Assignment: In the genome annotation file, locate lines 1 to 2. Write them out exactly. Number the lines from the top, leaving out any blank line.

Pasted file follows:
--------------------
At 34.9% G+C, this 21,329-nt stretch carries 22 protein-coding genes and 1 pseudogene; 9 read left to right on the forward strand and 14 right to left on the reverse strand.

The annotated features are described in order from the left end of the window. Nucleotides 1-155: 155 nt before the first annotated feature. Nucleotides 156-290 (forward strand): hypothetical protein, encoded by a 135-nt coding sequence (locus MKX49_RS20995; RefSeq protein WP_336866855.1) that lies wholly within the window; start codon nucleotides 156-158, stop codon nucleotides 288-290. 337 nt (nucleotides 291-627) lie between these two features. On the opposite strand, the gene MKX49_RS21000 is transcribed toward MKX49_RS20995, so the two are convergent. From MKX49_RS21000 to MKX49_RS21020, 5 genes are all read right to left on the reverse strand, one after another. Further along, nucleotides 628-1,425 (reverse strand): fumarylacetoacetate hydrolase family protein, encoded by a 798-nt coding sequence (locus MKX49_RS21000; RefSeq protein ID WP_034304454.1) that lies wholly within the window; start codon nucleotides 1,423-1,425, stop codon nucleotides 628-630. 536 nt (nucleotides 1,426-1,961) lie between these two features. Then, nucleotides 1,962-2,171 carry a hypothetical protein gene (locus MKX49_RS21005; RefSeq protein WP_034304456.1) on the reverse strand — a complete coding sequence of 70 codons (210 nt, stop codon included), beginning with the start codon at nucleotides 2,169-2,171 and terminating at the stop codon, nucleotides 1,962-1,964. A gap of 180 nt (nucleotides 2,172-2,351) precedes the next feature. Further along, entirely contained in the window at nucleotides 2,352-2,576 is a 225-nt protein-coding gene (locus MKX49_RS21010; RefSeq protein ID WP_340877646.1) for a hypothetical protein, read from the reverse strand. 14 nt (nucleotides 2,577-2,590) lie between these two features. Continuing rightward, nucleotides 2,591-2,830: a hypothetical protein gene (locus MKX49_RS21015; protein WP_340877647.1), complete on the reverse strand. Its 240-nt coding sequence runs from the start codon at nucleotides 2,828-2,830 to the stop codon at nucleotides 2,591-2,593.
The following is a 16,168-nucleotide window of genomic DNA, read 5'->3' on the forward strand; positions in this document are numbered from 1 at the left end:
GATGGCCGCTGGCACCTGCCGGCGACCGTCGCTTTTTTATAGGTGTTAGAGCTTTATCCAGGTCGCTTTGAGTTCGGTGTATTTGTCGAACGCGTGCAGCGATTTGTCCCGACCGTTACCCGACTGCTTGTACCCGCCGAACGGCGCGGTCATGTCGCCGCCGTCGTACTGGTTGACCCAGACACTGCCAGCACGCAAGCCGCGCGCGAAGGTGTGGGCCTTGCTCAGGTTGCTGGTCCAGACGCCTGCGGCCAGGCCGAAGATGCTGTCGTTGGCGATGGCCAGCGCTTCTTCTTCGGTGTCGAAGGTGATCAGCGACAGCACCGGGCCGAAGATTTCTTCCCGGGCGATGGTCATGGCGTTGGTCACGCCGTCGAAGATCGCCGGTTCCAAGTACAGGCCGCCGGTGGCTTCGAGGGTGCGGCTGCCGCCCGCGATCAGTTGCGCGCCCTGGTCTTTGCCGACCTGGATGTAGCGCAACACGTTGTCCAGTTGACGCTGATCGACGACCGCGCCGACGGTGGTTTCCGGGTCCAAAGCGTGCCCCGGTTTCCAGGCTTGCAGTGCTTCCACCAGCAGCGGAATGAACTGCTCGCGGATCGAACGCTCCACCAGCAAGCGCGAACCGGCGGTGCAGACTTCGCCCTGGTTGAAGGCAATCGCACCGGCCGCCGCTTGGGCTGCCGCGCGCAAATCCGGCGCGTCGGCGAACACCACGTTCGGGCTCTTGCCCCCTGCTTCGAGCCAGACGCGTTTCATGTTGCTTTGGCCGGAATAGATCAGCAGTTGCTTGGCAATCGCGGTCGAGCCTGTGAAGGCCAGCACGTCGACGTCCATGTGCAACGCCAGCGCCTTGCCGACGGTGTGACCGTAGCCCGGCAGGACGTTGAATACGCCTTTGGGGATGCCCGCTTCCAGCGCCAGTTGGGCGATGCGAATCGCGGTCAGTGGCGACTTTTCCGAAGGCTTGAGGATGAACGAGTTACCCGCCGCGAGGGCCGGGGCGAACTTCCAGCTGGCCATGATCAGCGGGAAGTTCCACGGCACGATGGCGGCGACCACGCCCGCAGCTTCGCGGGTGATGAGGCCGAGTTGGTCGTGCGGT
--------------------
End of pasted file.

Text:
At 34.9% G+C, this 21,329-nt stretch carries 22 protein-coding genes and 1 pseudogene; 9 read left to right on the forward strand and 14 right to left on the reverse strand.

The annotated features are described in order from the left end of the window. Nucleotides 1-155: 155 nt before the first annotated feature. Nucleotides 156-290 (forward strand): hypothetical protein, encoded by a 135-nt coding sequence (locus MKX49_RS20995; RefSeq protein WP_336866855.1) that lies wholly within the window; start codon nucleotides 156-158, stop codon nucleotides 288-290. 337 nt (nucleotides 291-627) lie between these two features. On the opposite strand, the gene MKX49_RS21000 is transcribed toward MKX49_RS20995, so the two are convergent. From MKX49_RS21000 to MKX49_RS21020, 5 genes are all read right to left on the reverse strand, one after another. Further along, nucleotides 628-1,425 (reverse strand): fumarylacetoacetate hydrolase family protein, encoded by a 798-nt coding sequence (locus MKX49_RS21000; RefSeq protein ID WP_034304454.1) that lies wholly within the window; start codon nucleotides 1,423-1,425, stop codon nucleotides 628-630. 536 nt (nucleotides 1,426-1,961) lie between these two features. Then, nucleotides 1,962-2,171 carry a hypothetical protein gene (locus MKX49_RS21005; RefSeq protein WP_034304456.1) on the reverse strand — a complete coding sequence of 70 codons (210 nt, stop codon included), beginning with the start codon at nucleotides 2,169-2,171 and terminating at the stop codon, nucleotides 1,962-1,964. A gap of 180 nt (nucleotides 2,172-2,351) precedes the next feature. Further along, entirely contained in the window at nucleotides 2,352-2,576 is a 225-nt protein-coding gene (locus MKX49_RS21010; RefSeq protein ID WP_340877646.1) for a hypothetical protein, read from the reverse strand. 14 nt (nucleotides 2,577-2,590) lie between these two features. Continuing rightward, nucleotides 2,591-2,830: a hypothetical protein gene (locus MKX49_RS21015; protein WP_340877647.1), complete on the reverse strand. Its 240-nt coding sequence runs from the start codon at nucleotides 2,828-2,830 to the stop codon at nucleotides 2,591-2,593.